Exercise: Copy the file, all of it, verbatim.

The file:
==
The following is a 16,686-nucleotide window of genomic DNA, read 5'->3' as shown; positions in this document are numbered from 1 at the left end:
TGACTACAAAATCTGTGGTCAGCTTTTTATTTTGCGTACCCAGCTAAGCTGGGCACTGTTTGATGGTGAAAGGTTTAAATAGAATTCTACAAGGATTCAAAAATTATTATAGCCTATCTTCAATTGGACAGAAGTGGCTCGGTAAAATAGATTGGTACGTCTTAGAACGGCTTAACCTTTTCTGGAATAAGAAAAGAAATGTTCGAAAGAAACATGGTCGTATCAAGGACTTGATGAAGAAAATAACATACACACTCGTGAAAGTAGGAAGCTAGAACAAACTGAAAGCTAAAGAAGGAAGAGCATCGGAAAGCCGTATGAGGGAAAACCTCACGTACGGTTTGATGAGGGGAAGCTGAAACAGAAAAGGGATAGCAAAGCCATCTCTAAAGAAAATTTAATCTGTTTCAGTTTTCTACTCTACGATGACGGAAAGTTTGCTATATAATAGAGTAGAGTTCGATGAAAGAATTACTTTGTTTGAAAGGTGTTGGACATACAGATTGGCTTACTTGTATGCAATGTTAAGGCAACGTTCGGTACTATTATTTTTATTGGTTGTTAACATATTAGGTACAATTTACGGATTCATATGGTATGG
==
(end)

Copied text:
The following is a 16,686-nucleotide window of genomic DNA, read 5'->3' as shown; positions in this document are numbered from 1 at the left end:
TGACTACAAAATCTGTGGTCAGCTTTTTATTTTGCGTACCCAGCTAAGCTGGGCACTGTTTGATGGTGAAAGGTTTAAATAGAATTCTACAAGGATTCAAAAATTATTATAGCCTATCTTCAATTGGACAGAAGTGGCTCGGTAAAATAGATTGGTACGTCTTAGAACGGCTTAACCTTTTCTGGAATAAGAAAAGAAATGTTCGAAAGAAACATGGTCGTATCAAGGACTTGATGAAGAAAATAACATACACACTCGTGAAAGTAGGAAGCTAGAACAAACTGAAAGCTAAAGAAGGAAGAGCATCGGAAAGCCGTATGAGGGAAAACCTCACGTACGGTTTGATGAGGGGAAGCTGAAACAGAAAAGGGATAGCAAAGCCATCTCTAAAGAAAATTTAATCTGTTTCAGTTTTCTACTCTACGATGACGGAAAGTTTGCTATATAATAGAGTAGAGTTCGATGAAAGAATTACTTTGTTTGAAAGGTGTTGGACATACAGATTGGCTTACTTGTATGCAATGTTAAGGCAACGTTCGGTACTATTATTTTTATTGGTTGTTAACATATTAGGTACAATTTACGGATTCATATGGTATGG